Helena Hildenwall

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BACKGROUND WHO guidelines for the treatment of young children with suspected malaria have recently changed from presumptive treatment to anti-malarial treatment guided by a blood slide or malaria rapid diagnostic test (RDT). However, there is limited evidence of the safety of this policy in routine outpatient settings in Africa. METHODS Children 3-59(More)
BACKGROUND The main killer diseases of children all manifest as acute febrile illness, yet are curable with timely and adequate management. To avoid a fatal outcome, three essential steps must be completed: caretakers must recognize illness, decide to seek care and reach an appropriate source of care, and then receive appropriate treatment. In a fatal(More)
objective In sub-Saharan Africa, the use of malaria rapid diagnostic tests (mRDT) has raised awareness of alternative fever causes in children but few studies have included adults. To address this gap, we conducted a study of mRDT-negative fever aetiologies among children and adults in Tanzania. methods A total of 1028 patients aged 3 months to 50 years(More)
BACKGROUND In 2010, the World Health Organization revised guidelines to recommend diagnosis of all suspected malaria cases prior to treatment. There has been no systematic assessment of malaria test uptake for pediatric fevers at the population level as countries start implementing guidelines. We examined test use for pediatric fevers in relation to malaria(More)
Data from a prospective study of 3,319 children ages 2 months to 5 years admitted with febrile illness to a Tanzanian district hospital were analyzed to determine the relationship of blood glucose and mortality. Hypoglycemia (blood sugar < 2.5 mmol/L and < 45 mg/dL) was found in 105 of 3,319 (3.2%) children at admission, and low-normal blood glucose (2.5-5(More)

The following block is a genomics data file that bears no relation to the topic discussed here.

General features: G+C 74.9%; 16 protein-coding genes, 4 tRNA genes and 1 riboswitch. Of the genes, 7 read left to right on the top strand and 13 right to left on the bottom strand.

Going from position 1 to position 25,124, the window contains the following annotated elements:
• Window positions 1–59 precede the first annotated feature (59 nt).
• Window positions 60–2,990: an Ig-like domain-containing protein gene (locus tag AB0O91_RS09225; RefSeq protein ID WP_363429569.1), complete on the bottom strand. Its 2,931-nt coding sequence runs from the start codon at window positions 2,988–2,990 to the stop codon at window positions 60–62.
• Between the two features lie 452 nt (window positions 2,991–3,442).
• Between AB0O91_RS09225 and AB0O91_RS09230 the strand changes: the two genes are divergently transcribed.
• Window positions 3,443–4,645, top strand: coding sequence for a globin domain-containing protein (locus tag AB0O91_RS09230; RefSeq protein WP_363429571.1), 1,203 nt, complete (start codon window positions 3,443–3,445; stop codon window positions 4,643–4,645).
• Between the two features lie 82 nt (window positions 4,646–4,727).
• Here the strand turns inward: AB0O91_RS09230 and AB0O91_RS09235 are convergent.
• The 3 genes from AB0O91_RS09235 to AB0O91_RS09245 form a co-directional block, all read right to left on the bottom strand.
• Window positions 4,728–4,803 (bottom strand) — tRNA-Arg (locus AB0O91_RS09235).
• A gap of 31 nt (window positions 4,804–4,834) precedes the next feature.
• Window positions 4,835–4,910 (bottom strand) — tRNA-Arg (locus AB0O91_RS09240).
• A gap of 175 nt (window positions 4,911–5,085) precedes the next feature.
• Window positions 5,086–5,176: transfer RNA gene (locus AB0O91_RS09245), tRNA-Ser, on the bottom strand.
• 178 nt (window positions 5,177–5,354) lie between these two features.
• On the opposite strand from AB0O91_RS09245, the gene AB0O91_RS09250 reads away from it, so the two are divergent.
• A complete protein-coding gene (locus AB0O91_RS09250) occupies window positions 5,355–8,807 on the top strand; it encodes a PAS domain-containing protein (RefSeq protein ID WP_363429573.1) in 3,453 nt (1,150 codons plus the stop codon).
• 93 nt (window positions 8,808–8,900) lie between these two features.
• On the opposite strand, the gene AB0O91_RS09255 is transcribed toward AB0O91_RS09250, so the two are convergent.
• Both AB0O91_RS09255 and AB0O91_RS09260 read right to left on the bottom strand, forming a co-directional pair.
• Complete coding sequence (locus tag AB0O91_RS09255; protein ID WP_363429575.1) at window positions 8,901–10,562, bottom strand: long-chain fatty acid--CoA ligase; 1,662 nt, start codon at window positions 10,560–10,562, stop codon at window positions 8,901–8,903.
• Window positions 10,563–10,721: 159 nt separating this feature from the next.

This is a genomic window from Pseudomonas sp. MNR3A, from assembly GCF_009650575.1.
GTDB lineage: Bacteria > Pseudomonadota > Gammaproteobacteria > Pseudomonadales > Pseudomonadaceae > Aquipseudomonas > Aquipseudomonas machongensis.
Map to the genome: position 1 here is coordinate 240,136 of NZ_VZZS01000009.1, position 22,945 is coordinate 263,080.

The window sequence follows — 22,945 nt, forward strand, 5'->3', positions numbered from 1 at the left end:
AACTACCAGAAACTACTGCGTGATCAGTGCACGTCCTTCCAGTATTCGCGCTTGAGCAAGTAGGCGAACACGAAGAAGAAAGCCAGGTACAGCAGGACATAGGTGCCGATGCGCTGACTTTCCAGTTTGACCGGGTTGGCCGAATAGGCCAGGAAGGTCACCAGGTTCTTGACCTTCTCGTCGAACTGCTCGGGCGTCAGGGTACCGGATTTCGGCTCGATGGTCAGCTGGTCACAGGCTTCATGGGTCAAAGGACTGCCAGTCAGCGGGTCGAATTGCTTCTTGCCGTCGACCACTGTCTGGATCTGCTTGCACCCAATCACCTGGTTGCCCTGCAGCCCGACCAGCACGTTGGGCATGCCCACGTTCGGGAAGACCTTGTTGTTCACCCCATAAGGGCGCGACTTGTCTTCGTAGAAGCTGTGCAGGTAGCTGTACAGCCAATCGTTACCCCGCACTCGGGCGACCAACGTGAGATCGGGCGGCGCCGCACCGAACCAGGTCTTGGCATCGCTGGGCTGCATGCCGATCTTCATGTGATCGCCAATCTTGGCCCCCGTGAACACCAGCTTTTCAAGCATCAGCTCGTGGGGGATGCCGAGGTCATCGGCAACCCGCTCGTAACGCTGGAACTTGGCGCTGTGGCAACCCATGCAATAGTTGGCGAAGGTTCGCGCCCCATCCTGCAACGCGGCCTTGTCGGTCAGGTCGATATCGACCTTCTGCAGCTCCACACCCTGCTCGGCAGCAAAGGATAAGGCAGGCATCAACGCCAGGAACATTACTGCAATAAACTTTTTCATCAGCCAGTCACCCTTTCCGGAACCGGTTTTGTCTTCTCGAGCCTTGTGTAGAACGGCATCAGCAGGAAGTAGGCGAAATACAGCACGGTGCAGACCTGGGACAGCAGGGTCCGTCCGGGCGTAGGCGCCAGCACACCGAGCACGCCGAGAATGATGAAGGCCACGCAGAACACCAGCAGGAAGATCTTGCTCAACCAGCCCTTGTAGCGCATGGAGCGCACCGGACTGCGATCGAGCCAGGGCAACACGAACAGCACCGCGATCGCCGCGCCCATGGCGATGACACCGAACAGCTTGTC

In 2012, Uganda initiated nationwide deployment of malaria rapid diagnostic tests (RDT) as recommended by national guidelines. Yet growing concerns about RDT non-compliance in various settings have spurred calls to deploy RDT as part of enhanced support packages. An understanding of how health workers currently manage non-malaria fevers, particularly for(More)
There are growing concerns about irrational antibiotic prescription practices in the era of test-based malaria case management. This study assessed integrated paediatric fever management using malaria rapid diagnostic tests (RDT) and Integrated Management of Childhood Illness (IMCI) guidelines, including the relationship between RDT-negative results and(More)
In 2010, WHO revised guidelines to recommend testing all suspected malaria cases prior to treatment. Yet, evidence to assess programmes is largely derived from limited facility settings in a limited number of countries. National surveys from 12 sub-Saharan African countries were used to examine the effect of diagnostic testing on medicines used by febrile(More)
OBJECTIVE Cough or difficult breathing and an increased respiratory rate for their age are the commonest indications for outpatient antibiotic treatment in African children. We aimed to determine whether respiratory rate was likely to be transiently raised by a number of contextual factors in a busy clinic leading to inaccurate diagnosis. METHODS(More)
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